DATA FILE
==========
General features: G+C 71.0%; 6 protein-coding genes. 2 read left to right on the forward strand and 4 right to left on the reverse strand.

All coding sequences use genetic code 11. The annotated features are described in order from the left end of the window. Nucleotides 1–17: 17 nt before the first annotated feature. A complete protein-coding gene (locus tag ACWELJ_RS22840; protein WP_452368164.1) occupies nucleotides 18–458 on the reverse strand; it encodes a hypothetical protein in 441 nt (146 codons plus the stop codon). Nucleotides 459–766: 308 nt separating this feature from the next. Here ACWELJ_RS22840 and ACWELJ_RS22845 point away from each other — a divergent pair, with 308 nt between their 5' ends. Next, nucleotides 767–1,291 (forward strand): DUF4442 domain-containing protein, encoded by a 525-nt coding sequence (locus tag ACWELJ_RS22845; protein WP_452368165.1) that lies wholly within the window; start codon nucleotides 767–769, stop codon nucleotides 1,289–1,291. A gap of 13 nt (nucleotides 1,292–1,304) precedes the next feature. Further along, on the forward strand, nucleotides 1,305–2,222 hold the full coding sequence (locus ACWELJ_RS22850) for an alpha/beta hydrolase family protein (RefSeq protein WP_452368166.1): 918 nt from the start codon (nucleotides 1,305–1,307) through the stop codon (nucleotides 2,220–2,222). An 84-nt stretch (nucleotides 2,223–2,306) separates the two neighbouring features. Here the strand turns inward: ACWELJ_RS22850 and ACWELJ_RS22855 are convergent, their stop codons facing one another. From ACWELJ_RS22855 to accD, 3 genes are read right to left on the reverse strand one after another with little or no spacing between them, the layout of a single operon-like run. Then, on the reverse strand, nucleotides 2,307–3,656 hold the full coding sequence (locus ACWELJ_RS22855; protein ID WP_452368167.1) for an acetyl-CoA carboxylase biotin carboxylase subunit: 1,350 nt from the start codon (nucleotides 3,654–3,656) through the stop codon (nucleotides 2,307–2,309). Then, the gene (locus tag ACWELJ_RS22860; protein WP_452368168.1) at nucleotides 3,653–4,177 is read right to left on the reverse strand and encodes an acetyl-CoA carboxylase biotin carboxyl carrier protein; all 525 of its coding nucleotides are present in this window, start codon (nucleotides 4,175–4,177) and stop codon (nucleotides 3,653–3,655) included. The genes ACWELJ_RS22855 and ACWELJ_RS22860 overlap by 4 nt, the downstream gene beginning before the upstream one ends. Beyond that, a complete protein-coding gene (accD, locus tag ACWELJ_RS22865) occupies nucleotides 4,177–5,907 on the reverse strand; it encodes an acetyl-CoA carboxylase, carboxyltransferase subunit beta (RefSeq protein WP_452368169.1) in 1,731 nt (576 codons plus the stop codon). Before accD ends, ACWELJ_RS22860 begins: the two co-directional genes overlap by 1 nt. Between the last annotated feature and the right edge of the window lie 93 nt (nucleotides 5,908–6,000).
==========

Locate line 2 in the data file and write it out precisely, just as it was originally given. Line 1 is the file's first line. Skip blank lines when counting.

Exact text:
All coding sequences use genetic code 11. The annotated features are described in order from the left end of the window. Nucleotides 1–17: 17 nt before the first annotated feature. A complete protein-coding gene (locus tag ACWELJ_RS22840; protein WP_452368164.1) occupies nucleotides 18–458 on the reverse strand; it encodes a hypothetical protein in 441 nt (146 codons plus the stop codon). Nucleotides 459–766: 308 nt separating this feature from the next. Here ACWELJ_RS22840 and ACWELJ_RS22845 point away from each other — a divergent pair, with 308 nt between their 5' ends. Next, nucleotides 767–1,291 (forward strand): DUF4442 domain-containing protein, encoded by a 525-nt coding sequence (locus tag ACWELJ_RS22845; protein WP_452368165.1) that lies wholly within the window; start codon nucleotides 767–769, stop codon nucleotides 1,289–1,291. A gap of 13 nt (nucleotides 1,292–1,304) precedes the next feature. Further along, on the forward strand, nucleotides 1,305–2,222 hold the full coding sequence (locus ACWELJ_RS22850) for an alpha/beta hydrolase family protein (RefSeq protein WP_452368166.1): 918 nt from the start codon (nucleotides 1,305–1,307) through the stop codon (nucleotides 2,220–2,222). An 84-nt stretch (nucleotides 2,223–2,306) separates the two neighbouring features. Here the strand turns inward: ACWELJ_RS22850 and ACWELJ_RS22855 are convergent, their stop codons facing one another. From ACWELJ_RS22855 to accD, 3 genes are read right to left on the reverse strand one after another with little or no spacing between them, the layout of a single operon-like run. Then, on the reverse strand, nucleotides 2,307–3,656 hold the full coding sequence (locus ACWELJ_RS22855; protein ID WP_452368167.1) for an acetyl-CoA carboxylase biotin carboxylase subunit: 1,350 nt from the start codon (nucleotides 3,654–3,656) through the stop codon (nucleotides 2,307–2,309). Then, the gene (locus tag ACWELJ_RS22860; protein WP_452368168.1) at nucleotides 3,653–4,177 is read right to left on the reverse strand and encodes an acetyl-CoA carboxylase biotin carboxyl carrier protein; all 525 of its coding nucleotides are present in this window, start codon (nucleotides 4,175–4,177) and stop codon (nucleotides 3,653–3,655) included. The genes ACWELJ_RS22855 and ACWELJ_RS22860 overlap by 4 nt, the downstream gene beginning before the upstream one ends. Beyond that, a complete protein-coding gene (accD, locus tag ACWELJ_RS22865) occupies nucleotides 4,177–5,907 on the reverse strand; it encodes an acetyl-CoA carboxylase, carboxyltransferase subunit beta (RefSeq protein WP_452368169.1) in 1,731 nt (576 codons plus the stop codon). Before accD ends, ACWELJ_RS22860 begins: the two co-directional genes overlap by 1 nt. Between the last annotated feature and the right edge of the window lie 93 nt (nucleotides 5,908–6,000).